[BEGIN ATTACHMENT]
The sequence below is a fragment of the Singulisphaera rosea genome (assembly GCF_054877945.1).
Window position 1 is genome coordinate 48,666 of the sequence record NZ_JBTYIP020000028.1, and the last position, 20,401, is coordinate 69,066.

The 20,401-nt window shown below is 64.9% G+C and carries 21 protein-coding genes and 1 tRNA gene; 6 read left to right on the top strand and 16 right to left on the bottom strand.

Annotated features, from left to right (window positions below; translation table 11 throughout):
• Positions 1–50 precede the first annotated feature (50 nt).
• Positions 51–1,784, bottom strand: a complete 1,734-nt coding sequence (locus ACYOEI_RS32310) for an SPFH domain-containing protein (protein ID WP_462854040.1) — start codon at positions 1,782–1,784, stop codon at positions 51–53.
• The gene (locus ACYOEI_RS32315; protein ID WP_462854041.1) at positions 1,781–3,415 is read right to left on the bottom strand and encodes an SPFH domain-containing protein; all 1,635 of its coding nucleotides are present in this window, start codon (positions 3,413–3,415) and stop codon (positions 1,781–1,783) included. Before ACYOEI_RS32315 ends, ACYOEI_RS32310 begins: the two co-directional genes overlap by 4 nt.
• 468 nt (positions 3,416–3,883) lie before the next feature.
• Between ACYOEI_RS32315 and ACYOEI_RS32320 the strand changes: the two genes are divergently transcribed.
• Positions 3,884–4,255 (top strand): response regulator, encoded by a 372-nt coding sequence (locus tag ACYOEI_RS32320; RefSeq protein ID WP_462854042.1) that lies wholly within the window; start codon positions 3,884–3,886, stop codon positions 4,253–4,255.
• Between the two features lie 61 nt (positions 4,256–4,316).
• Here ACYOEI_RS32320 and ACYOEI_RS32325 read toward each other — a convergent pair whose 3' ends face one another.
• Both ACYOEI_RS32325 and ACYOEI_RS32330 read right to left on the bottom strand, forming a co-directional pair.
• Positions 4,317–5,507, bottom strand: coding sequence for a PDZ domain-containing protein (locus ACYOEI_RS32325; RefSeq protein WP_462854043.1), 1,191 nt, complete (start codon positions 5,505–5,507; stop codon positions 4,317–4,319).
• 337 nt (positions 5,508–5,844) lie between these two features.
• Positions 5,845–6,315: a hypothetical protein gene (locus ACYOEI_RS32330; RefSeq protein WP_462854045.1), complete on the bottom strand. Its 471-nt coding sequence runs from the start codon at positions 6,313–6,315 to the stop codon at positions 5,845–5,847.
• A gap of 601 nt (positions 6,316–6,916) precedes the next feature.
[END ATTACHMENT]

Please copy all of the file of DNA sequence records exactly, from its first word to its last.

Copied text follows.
The sequence below is a fragment of the Singulisphaera rosea genome (assembly GCF_054877945.1).
Window position 1 is genome coordinate 48,666 of the sequence record NZ_JBTYIP020000028.1, and the last position, 20,401, is coordinate 69,066.

The 20,401-nt window shown below is 64.9% G+C and carries 21 protein-coding genes and 1 tRNA gene; 6 read left to right on the top strand and 16 right to left on the bottom strand.

Annotated features, from left to right (window positions below; translation table 11 throughout):
• Positions 1–50 precede the first annotated feature (50 nt).
• Positions 51–1,784, bottom strand: a complete 1,734-nt coding sequence (locus ACYOEI_RS32310) for an SPFH domain-containing protein (protein ID WP_462854040.1) — start codon at positions 1,782–1,784, stop codon at positions 51–53.
• The gene (locus ACYOEI_RS32315; protein ID WP_462854041.1) at positions 1,781–3,415 is read right to left on the bottom strand and encodes an SPFH domain-containing protein; all 1,635 of its coding nucleotides are present in this window, start codon (positions 3,413–3,415) and stop codon (positions 1,781–1,783) included. Before ACYOEI_RS32315 ends, ACYOEI_RS32310 begins: the two co-directional genes overlap by 4 nt.
• 468 nt (positions 3,416–3,883) lie before the next feature.
• Between ACYOEI_RS32315 and ACYOEI_RS32320 the strand changes: the two genes are divergently transcribed.
• Positions 3,884–4,255 (top strand): response regulator, encoded by a 372-nt coding sequence (locus tag ACYOEI_RS32320; RefSeq protein ID WP_462854042.1) that lies wholly within the window; start codon positions 3,884–3,886, stop codon positions 4,253–4,255.
• Between the two features lie 61 nt (positions 4,256–4,316).
• Here ACYOEI_RS32320 and ACYOEI_RS32325 read toward each other — a convergent pair whose 3' ends face one another.
• Both ACYOEI_RS32325 and ACYOEI_RS32330 read right to left on the bottom strand, forming a co-directional pair.
• Positions 4,317–5,507, bottom strand: coding sequence for a PDZ domain-containing protein (locus ACYOEI_RS32325; RefSeq protein WP_462854043.1), 1,191 nt, complete (start codon positions 5,505–5,507; stop codon positions 4,317–4,319).
• 337 nt (positions 5,508–5,844) lie between these two features.
• Positions 5,845–6,315: a hypothetical protein gene (locus ACYOEI_RS32330; RefSeq protein WP_462854045.1), complete on the bottom strand. Its 471-nt coding sequence runs from the start codon at positions 6,313–6,315 to the stop codon at positions 5,845–5,847.
• A gap of 601 nt (positions 6,316–6,916) precedes the next feature.